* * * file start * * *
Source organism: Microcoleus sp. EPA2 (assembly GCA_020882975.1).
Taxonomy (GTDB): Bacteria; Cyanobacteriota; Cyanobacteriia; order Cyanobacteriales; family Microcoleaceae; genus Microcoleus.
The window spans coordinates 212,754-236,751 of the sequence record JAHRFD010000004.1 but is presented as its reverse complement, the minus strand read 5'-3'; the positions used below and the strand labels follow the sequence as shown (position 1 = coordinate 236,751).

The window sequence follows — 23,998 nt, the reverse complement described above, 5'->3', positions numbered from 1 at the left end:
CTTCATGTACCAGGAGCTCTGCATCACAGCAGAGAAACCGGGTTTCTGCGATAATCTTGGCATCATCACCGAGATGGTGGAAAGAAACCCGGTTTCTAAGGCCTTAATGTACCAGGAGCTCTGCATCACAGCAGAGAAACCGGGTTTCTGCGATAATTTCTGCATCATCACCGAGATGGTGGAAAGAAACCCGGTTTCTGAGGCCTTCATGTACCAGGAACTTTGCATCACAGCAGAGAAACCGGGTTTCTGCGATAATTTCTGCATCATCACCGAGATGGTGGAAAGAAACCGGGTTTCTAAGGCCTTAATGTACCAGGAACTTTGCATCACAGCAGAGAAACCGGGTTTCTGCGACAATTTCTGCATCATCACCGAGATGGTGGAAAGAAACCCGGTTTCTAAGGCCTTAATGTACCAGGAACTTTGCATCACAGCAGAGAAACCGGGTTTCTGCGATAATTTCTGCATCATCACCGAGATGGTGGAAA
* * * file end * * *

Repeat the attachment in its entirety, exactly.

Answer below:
Source organism: Microcoleus sp. EPA2 (assembly GCA_020882975.1).
Taxonomy (GTDB): Bacteria; Cyanobacteriota; Cyanobacteriia; order Cyanobacteriales; family Microcoleaceae; genus Microcoleus.
The window spans coordinates 212,754-236,751 of the sequence record JAHRFD010000004.1 but is presented as its reverse complement, the minus strand read 5'-3'; the positions used below and the strand labels follow the sequence as shown (position 1 = coordinate 236,751).

The window sequence follows — 23,998 nt, the reverse complement described above, 5'->3', positions numbered from 1 at the left end:
CTTCATGTACCAGGAGCTCTGCATCACAGCAGAGAAACCGGGTTTCTGCGATAATCTTGGCATCATCACCGAGATGGTGGAAAGAAACCCGGTTTCTAAGGCCTTAATGTACCAGGAGCTCTGCATCACAGCAGAGAAACCGGGTTTCTGCGATAATTTCTGCATCATCACCGAGATGGTGGAAAGAAACCCGGTTTCTGAGGCCTTCATGTACCAGGAACTTTGCATCACAGCAGAGAAACCGGGTTTCTGCGATAATTTCTGCATCATCACCGAGATGGTGGAAAGAAACCGGGTTTCTAAGGCCTTAATGTACCAGGAACTTTGCATCACAGCAGAGAAACCGGGTTTCTGCGACAATTTCTGCATCATCACCGAGATGGTGGAAAGAAACCCGGTTTCTAAGGCCTTAATGTACCAGGAACTTTGCATCACAGCAGAGAAACCGGGTTTCTGCGATAATTTCTGCATCATCACCGAGATGGTGGAAA